It’s a good thing we don’t rely on this old TV antenna for a good reception of our viewing entertainment. After these two birds finished bouncing up and down, it got totally bent out of shape. And they weren’t about to be scared off. Even when I went outside with the camera, they gave me quite the glare.
I spent much of yesterday birdwatching from the kitchen window. A family of grey catbirds had become resident in the garden but although we could plainly hear them, they proved rather elusive to spot, so I figured the only way I was going to stand any chance of capturing them on camera was to sit and wait patiently by the window. Any kind of bird that isn’t a sparrow is a welcome sight in our garden, we usually see little else, although we do get quite a few goldfinches at this time of year.
Now don’t get me wrong. Sparrows are fun to watch. They are a rowdy bunch and quite resourceful when it comes to finding food. There are a lot of young sparrow families out there right now so there is quite a bit of activity around the birdbath and surrounding area.
Naturally, the birds are very cautious as there is always the threat of attack from the local hawk who is constantly keeping an eye on what’s going on down below.
So I wait to see what develops and, wouldn’t you know it, my old friend the rabbit shows up, followed closely by a squirrel.
I’m beginning to wonder if I’ll ever catch a glimpse of the catbird when all of a sudden, there it is! Gotcha!
Then two more show up! I think they are nesting in the tangle of shrubs that have grown rampant following earlier rains. Anything could be living in there! I half-expect to see Big Foot step out of the undergrowth first thing in the morning, or at the very least a stray cougar.
Getting one catbird in the frame was great but two was even better. They loved the birdbath and were even willing to share it with the sparrows.
Then, just when everything seemed to be going along splendidly, a shadow swooped overhead and the hawk made a pass across the rooftops. I don’t think he was successful but every creature in the garden scattered, putting paid to any further activity and I had to be content with what I had.
I’m a bit late getting started on these July Blues squares. Our granddaughter has been visiting for the past week and we have been gadding about all over the place so I’m playing catch-up with posts and replies.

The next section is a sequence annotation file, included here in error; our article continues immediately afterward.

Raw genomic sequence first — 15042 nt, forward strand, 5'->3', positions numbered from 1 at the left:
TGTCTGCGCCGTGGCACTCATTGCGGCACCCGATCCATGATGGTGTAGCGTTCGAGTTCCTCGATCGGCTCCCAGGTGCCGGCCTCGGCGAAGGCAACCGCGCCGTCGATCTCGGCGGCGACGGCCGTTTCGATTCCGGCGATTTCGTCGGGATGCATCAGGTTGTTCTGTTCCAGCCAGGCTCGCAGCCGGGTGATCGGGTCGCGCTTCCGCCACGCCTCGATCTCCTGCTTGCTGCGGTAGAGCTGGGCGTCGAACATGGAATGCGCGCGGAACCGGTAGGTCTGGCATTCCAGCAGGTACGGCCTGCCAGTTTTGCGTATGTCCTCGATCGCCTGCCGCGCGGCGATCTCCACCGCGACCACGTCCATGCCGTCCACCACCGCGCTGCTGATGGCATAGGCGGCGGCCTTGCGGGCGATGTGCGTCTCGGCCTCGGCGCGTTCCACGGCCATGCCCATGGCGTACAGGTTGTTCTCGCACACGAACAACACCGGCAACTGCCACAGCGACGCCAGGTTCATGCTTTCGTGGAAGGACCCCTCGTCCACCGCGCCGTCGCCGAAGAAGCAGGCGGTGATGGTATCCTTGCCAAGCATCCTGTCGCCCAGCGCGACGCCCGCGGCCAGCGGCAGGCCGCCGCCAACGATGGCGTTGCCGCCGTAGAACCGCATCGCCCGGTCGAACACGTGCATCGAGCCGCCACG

Cee’s topic for this week’s Fun Foto Challenge is 3 items or the number three. I don’t see too many creatures hanging out in threes. I guess two’s company, three’s a crowd. But here are a few that didn’t seem to mind sharing space.
Pictured above; snakes and elk in Elk Grove Village, African wild dogs at Brookfield Zoo, ducks at the Chicago Botanic Garden and Frederik Meijer Sculpture Garden in Grand Rapids, turtles in Hermann Park in Houston and pelicans on the river in Davenport, Iowa.
When I was a young child, even the sight of a feather from a pillow sent me into screaming fits. More than seventy years later I’m still very much afraid of birds although I have come to terms with holding a feather (still not very comfortable with that.) But even though this phobia has limited my ability to enjoy avian encounters which, at close quarters leave me decidedly ruffled, it has certainly not stopped me from taking pictures.
For more on Cee’s Fun Foto Challenge go to Feathers
Since there seemed to be quite a bit of rain in the forecast, I decided that Friday would probably be the best time to visit the Morton Arboretum in Lisle for my annual dose of daffodils and magnolias. It was sunny with reasonably mild temperatures but I could see the wind was going to be a bit of a problem. These conditions require some patience, waiting for things stop dancing about.
The place is packed! Probably because The Trolls are still on display and there happens to be a plant sale going on, plus the appealing sight of daffodils and magnolias in bloom has brought people out by the hundreds. The car park is almost full when I get there and I end up pulling in next to this guy, with the hope that my car doesn’t suffer the same fate.
The magnolias are, as usual, spectacular! It’s too bad that their blossoms don’t last longer. Timing is everything when visiting for the specific purpose of seeing something at the peak of blooming and some of the pink flowers are past their best but others are just gorgeous! I love magnolias and even bought our girls magnolia charms for their bracelets this Easter.
You never know what you’re going to come across when walking down a woodland trail at the Arboretum. And it’s rather creepy, sitting among the trees, listening to them creak and groan in the wind. Looking down, I can see evidence of branches that have come crashing to the ground and hope that I’ve picked a safe spot to take a rest. And while I’m gazing around I spot a bird that I don’t think I’ve seen before. Other than the usual cast of characters, robins, sparrows, cardinals and a few others that I recognize, I have no idea what this one is, so any suggestions as to its identity are welcome.
Over at Lake Marmo everything is basking in the sunshine. A turtle paddles by, while a goose enjoys a snooze on the bank and a gigantic fish peers back at me from the gloomy depths below the bridge by Hemlock Hill.
The Troll that overlooks Daffodil Glade is in for a rude awakening. There are almost as many visitors as there are daffodils. Lots of kids rushing about, trampling the flowers underfoot. Well, you’re only young once, and I guess the temptation is probably just too great to resist. How quickly things change! I’m glad I went to the Arboretum yesterday. It’s snowing today!